PEACE MAKER, by Ken Sande, espouses a system for reconciling faltering relationships that, when used, cannot fail. When we commit to glorifying God we see that there is always some sort of log in our own eye we must remove first. Once that is done, we don’t want to stand in the way of the other person assuming their own responsibility – if they see it. Lastly, we commit to go all out in a drive toward reconciling whatever can be reconciled.
Peacemaking has had a bad rap at times, but we should know, as Christians, that it is God’s will that we reconcile upon all our relational differences, as far as it depends on us. Sometimes full reconciliation is not possible, but at least we might be able to part not being enemies. There is always a better result to be had if we try hard to represent the rights of the unit.
The addressing of any conflict is on three parts: on you, and me, and on the part between us, or on us and each part of us.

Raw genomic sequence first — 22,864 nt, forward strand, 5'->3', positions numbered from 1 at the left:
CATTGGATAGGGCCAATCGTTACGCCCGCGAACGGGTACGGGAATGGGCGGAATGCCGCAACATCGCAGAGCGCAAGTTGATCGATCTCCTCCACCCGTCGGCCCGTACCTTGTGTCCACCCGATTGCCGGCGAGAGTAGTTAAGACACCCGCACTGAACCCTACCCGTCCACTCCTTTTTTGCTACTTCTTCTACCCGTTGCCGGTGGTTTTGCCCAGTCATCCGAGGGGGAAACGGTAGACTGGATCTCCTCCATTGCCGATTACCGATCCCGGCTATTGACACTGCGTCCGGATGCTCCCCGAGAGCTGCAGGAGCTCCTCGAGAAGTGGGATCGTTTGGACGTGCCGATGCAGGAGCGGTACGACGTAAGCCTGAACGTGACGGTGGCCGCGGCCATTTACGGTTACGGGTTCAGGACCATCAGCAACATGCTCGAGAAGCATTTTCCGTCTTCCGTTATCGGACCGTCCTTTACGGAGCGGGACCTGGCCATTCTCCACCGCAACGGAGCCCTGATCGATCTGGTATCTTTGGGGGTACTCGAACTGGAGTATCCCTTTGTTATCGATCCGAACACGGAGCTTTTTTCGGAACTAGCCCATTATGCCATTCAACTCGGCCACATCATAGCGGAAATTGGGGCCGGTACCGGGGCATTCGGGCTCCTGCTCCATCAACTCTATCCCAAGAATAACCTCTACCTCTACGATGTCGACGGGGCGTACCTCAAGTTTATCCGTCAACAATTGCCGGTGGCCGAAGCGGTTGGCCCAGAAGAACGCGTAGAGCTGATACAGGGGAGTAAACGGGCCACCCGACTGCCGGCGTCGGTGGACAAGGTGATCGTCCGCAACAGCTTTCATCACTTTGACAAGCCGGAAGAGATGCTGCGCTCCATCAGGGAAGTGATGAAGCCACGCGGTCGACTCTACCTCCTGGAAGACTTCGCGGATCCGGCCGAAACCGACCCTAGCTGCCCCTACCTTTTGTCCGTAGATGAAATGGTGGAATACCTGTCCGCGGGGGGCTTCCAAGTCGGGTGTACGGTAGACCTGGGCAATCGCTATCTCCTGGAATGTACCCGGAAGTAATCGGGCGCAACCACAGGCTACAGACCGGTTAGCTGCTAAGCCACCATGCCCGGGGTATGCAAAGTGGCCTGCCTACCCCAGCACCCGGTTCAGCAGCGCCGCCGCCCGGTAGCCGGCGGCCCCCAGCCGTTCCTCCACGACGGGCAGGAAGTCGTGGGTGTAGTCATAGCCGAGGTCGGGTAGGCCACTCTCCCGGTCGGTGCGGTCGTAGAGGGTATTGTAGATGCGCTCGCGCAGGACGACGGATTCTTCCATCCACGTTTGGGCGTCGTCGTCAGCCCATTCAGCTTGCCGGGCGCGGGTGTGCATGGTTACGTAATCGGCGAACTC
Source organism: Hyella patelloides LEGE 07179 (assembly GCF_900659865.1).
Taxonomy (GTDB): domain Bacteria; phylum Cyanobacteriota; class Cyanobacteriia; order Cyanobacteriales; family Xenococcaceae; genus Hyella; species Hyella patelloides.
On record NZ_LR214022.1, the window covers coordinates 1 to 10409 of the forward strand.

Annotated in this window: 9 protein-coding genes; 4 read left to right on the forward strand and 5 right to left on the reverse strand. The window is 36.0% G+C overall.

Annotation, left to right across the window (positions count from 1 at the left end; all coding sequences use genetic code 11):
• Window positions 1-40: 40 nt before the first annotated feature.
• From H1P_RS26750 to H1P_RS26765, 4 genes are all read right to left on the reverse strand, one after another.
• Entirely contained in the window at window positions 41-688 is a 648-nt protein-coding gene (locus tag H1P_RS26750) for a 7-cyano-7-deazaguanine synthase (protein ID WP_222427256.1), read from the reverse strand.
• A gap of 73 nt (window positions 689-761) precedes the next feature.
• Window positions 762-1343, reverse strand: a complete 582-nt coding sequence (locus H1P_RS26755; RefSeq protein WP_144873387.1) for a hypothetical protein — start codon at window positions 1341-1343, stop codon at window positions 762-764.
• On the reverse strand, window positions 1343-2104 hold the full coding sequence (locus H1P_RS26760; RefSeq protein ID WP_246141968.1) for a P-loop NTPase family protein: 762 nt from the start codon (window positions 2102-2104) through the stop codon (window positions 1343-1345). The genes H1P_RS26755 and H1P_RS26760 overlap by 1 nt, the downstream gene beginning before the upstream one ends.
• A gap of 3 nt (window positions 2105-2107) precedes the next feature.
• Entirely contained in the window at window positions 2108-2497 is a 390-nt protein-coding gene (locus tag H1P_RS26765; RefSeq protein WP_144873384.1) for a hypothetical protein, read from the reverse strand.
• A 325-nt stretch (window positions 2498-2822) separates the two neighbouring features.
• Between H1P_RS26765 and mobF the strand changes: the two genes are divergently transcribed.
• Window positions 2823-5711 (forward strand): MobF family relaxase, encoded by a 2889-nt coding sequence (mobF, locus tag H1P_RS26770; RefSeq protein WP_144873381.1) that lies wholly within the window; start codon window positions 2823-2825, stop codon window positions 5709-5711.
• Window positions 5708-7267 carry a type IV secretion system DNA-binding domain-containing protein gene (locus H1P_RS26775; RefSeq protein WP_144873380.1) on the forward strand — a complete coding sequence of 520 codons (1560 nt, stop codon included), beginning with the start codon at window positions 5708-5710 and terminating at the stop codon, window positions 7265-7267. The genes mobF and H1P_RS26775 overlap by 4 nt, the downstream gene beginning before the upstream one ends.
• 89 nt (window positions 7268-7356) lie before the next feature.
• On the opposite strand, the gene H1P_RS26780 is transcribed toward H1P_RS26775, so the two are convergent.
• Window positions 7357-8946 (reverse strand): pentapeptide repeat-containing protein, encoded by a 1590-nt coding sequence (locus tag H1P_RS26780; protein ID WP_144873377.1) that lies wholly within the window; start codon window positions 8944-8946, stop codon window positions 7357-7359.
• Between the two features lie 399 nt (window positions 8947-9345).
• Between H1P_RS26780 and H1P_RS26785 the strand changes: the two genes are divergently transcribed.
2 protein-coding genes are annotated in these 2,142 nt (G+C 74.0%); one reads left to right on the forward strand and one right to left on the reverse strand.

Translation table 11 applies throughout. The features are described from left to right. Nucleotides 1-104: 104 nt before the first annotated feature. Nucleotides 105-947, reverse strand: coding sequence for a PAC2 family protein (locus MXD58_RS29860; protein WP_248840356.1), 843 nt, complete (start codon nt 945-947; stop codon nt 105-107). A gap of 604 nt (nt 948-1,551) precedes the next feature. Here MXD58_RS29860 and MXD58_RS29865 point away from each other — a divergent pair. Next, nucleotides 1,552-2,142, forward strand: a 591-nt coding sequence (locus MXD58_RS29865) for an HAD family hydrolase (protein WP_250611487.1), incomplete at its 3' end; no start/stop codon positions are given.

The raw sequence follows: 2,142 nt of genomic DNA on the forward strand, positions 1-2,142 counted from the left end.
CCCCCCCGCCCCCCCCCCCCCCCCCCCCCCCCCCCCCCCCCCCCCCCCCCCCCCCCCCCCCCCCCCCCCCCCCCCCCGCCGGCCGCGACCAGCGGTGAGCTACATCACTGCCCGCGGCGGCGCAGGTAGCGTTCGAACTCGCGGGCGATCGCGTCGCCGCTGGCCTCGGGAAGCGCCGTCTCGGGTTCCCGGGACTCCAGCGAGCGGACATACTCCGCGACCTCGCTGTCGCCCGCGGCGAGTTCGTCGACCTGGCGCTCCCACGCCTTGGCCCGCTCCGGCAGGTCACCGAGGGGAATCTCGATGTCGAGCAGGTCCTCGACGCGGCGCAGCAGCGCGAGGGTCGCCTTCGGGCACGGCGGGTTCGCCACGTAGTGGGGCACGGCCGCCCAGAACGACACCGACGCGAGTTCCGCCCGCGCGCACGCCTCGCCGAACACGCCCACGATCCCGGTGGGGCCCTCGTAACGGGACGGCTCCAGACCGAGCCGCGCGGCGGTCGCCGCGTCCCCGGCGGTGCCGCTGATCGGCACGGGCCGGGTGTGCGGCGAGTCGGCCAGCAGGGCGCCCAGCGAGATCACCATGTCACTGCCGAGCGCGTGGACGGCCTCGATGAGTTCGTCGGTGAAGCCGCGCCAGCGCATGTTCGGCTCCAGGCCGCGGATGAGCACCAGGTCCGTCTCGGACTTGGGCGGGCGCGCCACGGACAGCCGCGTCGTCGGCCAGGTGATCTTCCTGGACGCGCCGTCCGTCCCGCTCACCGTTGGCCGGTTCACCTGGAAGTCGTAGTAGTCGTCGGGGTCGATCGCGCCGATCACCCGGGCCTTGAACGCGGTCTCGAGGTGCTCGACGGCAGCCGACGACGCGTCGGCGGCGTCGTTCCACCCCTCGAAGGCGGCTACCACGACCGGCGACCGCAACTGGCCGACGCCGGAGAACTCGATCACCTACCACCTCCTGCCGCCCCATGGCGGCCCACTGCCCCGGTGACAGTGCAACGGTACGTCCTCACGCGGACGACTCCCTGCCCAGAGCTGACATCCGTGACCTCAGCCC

We need to remove the log in our own eye. This is the most relevant and salient part, for when one person chooses to see the truth in their portion of wrong, and when they make amends, the other person can see the grace of God implicit in the arrangement between the two. There is usually a bending forward from the other in response – not always, but usually.
To gently restore another in their accepting their portion of fault for the conflict is about resisting the temptations of protecting them from their wrong and making too much use of their wrong. The former is likely to render reconciliation weak and ineffectual. The latter is likely to exasperate the other person, for they do not need to have their noses rubbed in it.
Finally, we do whatever we can – so far as it depends on us – to reconcile the best that is possible. Reconciliation is bigger than any individual, and even bigger than the unit. It has a ripple effect into many other relationships. Reconciliation, therefore, is always worth it.
There are four ways to promote a peacemaking existence: 1. Get the log out of our own eye; 2. Gently restore the relationship by allowing the other person to take their own responsibility; 3. Go and be reconciled by exhibiting the forgiveness of God, without delay, and thereby we find a way to 4. Glorify God.
© 2013 S. J. Wickham.